Magnificent Manors of the Potomac

Visit the charming and historic homes in Alexandria and Prince William, VA


Steeped in historical significance, catch a glimpse into the past as you explore the grand homes from the 18th and 19th centuries. These homes lined the Potomac River in Alexandria and Prince William, Virginia, and were a vital part of the area’s economy and history.

outdoor view of Madigan's waterfront dining

Day 1:

Once you arrive in Alexandria, VA, your first stop will be the Carlyle House. Built is 1753, the house was built by a British merchant for his lovely bride. Take a tour of this pre-revolutionary Palladian-style stone house then look out for PBS’s newest drama Mercy Street which takes place at the Carlyle House! (Suggested time: 45 – 60 minutes).

Your journey continues with a delectable lunch at Gadsby’s Tavern, where George Washington would hold important meetings with the founding fathers and his Masonic Lodge brothers. After lunch, head over to the Gadsby’s Museum where the tavern was the setting for dancing assemblies, theatrical and musical performances, meetings of local organizations, and frequented by George Washington, John Adams, Thomas Jefferson, James Madison, James Monroe, and the Marquis de Lafayette. (Suggested Time: Lunch plus 30 minutes)

After lunch, hit the road to George Washington’s Mount Vernon Estate to learn about Mount Vernon’s rich history and how acquiring the land and keeping it together sparked the creation of the Mount Vernon Ladies Association. Then discover why George Washington himself opened his estate to guests year-round just as is done today.  (Suggested time: 2.5 – 3.5 hours)

Continue to see Woodlawn, a plantation that was once part of George Washington’s Mount Vernon but gifted to George Washington’s nephew and Martha’s Granddaughter before they wed. The estate was designed by the architect of the U.S. Capitol. (Suggested time: 1 – 1.5 hours)

Make Occoquan, VA your dinner stop, less than one mile from Interstate 95. Today, you can see and feel the charm of this quaint 18th-century town which sits along its namesake river, Occoquan. All the restaurants and shops in town are independently owned and operated so you’ll get a true taste of the town! (Suggested time: 1 – 1.5 hours)

After dinner, meet the Mayor of Occoquan, Earnie Porta, for a guided tour through the historic district. A noted author, historian, and entrepreneur, Mr. Porta will share stories and facts of the town’s rich history as a bustling port and mill town as it developed throughout the 1800s. Be sure to ask him why the building in the middle of town is called the Artists Undertaking Gallery. (Suggested time: 45 – 60 minutes)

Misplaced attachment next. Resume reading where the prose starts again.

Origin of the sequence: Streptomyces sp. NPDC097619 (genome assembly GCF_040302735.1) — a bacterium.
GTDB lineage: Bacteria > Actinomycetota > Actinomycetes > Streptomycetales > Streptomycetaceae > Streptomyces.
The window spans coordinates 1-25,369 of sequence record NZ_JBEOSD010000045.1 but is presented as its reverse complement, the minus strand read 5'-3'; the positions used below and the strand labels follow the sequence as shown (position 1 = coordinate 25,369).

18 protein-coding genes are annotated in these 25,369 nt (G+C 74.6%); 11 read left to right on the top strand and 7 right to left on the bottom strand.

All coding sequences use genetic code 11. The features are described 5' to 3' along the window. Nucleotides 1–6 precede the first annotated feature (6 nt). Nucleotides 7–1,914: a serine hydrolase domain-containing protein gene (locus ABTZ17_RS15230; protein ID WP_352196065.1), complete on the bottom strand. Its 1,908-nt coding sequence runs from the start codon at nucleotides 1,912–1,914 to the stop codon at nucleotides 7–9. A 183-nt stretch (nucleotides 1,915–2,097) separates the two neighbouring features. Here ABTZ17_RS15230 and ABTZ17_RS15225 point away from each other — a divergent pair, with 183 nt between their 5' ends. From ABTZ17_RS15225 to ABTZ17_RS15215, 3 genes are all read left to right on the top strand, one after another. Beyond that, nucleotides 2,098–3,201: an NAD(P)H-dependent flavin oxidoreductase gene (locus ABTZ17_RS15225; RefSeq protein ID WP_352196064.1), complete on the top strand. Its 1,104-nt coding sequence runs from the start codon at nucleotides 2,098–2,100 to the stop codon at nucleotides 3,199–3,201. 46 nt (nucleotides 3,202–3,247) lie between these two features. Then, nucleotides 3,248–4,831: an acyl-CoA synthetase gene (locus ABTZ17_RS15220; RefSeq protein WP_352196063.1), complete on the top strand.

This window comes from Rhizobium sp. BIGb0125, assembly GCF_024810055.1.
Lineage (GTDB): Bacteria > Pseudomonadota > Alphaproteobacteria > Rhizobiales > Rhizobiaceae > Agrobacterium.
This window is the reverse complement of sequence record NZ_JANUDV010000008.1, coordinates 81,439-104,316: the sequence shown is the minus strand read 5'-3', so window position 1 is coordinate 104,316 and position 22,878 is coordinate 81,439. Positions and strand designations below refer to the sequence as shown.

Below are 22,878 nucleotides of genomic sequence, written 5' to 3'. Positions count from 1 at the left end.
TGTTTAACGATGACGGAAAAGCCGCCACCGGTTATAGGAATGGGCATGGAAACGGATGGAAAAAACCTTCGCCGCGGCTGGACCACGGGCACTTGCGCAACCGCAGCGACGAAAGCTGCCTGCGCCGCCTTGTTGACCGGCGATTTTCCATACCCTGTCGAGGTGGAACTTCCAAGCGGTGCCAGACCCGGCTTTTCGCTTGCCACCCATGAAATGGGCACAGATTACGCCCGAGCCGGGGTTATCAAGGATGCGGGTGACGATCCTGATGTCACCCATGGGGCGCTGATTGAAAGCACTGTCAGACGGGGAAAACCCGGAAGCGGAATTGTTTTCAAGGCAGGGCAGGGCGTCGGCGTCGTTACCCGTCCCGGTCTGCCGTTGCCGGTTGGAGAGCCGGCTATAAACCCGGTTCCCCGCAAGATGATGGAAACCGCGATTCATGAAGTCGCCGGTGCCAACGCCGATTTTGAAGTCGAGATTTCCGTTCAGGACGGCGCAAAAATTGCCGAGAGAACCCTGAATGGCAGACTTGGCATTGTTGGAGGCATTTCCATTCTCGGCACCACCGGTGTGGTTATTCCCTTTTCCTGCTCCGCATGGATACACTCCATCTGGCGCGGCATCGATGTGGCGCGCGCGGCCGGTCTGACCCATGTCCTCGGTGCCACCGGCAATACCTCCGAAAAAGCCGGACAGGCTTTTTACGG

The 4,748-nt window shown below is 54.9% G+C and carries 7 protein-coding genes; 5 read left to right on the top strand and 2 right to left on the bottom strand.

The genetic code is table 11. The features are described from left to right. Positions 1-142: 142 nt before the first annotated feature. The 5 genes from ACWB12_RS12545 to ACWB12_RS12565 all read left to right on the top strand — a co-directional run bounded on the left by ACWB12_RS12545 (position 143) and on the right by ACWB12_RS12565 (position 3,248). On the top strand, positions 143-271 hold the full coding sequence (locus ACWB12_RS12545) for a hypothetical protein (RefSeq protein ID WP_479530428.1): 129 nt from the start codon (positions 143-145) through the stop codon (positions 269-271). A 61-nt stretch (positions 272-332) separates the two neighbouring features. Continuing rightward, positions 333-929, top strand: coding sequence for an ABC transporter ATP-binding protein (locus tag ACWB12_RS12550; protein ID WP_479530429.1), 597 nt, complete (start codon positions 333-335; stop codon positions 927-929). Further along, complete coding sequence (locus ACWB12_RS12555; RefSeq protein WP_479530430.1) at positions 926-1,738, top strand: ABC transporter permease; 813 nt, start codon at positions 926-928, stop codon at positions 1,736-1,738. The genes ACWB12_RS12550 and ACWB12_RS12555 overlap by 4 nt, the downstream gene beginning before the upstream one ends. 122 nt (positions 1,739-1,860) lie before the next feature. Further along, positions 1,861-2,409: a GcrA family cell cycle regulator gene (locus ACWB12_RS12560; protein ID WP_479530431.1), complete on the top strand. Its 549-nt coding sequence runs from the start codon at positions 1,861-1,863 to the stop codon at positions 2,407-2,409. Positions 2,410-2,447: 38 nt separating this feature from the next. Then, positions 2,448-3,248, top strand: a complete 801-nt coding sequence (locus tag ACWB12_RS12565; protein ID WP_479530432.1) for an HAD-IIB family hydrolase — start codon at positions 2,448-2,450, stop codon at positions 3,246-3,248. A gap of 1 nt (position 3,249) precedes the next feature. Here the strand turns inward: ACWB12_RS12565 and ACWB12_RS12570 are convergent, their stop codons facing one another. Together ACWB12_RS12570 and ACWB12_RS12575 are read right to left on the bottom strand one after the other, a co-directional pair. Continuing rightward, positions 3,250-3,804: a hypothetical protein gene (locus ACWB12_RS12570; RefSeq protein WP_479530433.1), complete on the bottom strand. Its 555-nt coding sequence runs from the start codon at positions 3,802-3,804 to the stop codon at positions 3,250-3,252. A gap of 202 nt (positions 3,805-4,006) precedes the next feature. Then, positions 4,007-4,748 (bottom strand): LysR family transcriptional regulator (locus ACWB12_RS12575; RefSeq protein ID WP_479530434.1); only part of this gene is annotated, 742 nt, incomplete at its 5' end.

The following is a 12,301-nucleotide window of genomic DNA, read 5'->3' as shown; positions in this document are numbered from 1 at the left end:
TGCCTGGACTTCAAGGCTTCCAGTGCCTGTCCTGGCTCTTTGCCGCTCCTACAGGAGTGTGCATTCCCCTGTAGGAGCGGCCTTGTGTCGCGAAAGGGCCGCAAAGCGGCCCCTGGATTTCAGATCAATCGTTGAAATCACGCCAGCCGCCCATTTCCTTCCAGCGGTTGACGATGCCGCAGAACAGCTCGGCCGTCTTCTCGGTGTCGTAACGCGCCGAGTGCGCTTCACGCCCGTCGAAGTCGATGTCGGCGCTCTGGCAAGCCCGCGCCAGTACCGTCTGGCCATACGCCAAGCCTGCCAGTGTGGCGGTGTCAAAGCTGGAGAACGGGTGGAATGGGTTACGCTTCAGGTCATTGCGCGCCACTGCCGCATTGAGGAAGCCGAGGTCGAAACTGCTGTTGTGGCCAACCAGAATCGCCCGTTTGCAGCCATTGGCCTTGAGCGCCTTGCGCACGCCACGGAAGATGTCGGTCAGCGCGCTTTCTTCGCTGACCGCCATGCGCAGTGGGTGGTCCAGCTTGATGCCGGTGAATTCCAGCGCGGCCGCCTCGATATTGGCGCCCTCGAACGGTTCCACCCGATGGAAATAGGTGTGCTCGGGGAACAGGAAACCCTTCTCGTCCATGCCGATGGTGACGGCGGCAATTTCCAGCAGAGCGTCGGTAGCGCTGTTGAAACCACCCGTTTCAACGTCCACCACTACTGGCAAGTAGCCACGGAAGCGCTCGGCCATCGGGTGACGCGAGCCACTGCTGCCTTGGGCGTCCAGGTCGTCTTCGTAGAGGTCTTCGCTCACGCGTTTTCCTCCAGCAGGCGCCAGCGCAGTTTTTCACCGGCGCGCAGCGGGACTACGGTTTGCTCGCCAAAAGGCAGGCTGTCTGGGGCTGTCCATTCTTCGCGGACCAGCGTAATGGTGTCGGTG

Day 2:

Start your day with an award-winning doughnut from Elizabeth’s Counter and hit the road to see Woodlawn, a home that was once part of George Washington’s Mount Vernon and designed by the architect of the US Capitol. While you are there, take a tour of Arcadia Farm which is housed on the Woodlawn grounds. They are dedicated to creating a more equitable and sustainable local food system in the Washington, DC area.

Head back into Old Town for a waterfront lunch at Chart House then walk up boutique-filled King Street to the Carlyle House. Built in 1753, the house was built by a British merchant for his lovely bride. Take a tour of this pre-revolutionary Palladian-style stone house then look out for PBS’s newest drama Mercy Street which takes place at the Carlyle House!

Head back down to the waterfront to enjoy a refreshing take on American fare at Virtue Feed & Grain, a restored Feed warehouse situated at the foot of King Street. Make sure to stop in the Torpedo Factory, the largest collection of publicly accessible working artist studios in the United States. With 82 studios and six galleries, you can meet resident artists and watch them work. Finish your evening on a moonlit boat tour of DC’s historic monuments with City Cruises by Hornblower.


Day 3:

Begin your morning by visiting Rippon Lodge, an 18th-century property known for growing tobacco, wheat, and other commodities. Built in 1740’s and one of the oldest known homes in Prince William County, the property overlooks the Potomac River and is close to the former bustling port town of Dumfries. The owners used their proximity to the waterways to export their goods to England. (Suggested time: 1 hour)

Travel on to Manassas, VA for a tour of Manassas National Battlefield Park, the site of the first major battle of the United States Civil War. Here you’ll be able to stand right where the Union soldiers surrendered to the Confederates. It’ll be a trip you’ll never forget, especially if you snapped a picture with Stonewall Jackson! (Suggested time: 1.5 – 2 hours)

Following your tour, spend a leisurely afternoon enjoying lunch at one of the numerous nearby restaurants. Group-friendly staples such as Golden Corral, Uno’s Chicago Grill, and Golden Corral are available, as well as independently operated eateries such as Great American Buffet and Uptown Alley (Suggested time: 1 – 1.5 hours)

The last stop on today’s tour is Ben Lomond Historic Site, a home turned field hospital during the Battle of First Manassas/Bull Run. The property was owned by a descendant of the very powerful Carter family and was leased to the Pringle family during the Civil War. Both families helped produce corn and wheat, as well as care for the almost 500 Merino sheep. A tour of the home will illuminate what it was like for the Pringle family during the Civil War. You will also see the recently preserved graffiti left behind by the soldiers! (Suggested time: 1 hour)

Download the Magnificent Manors of the Potomac Itinerary PDF file


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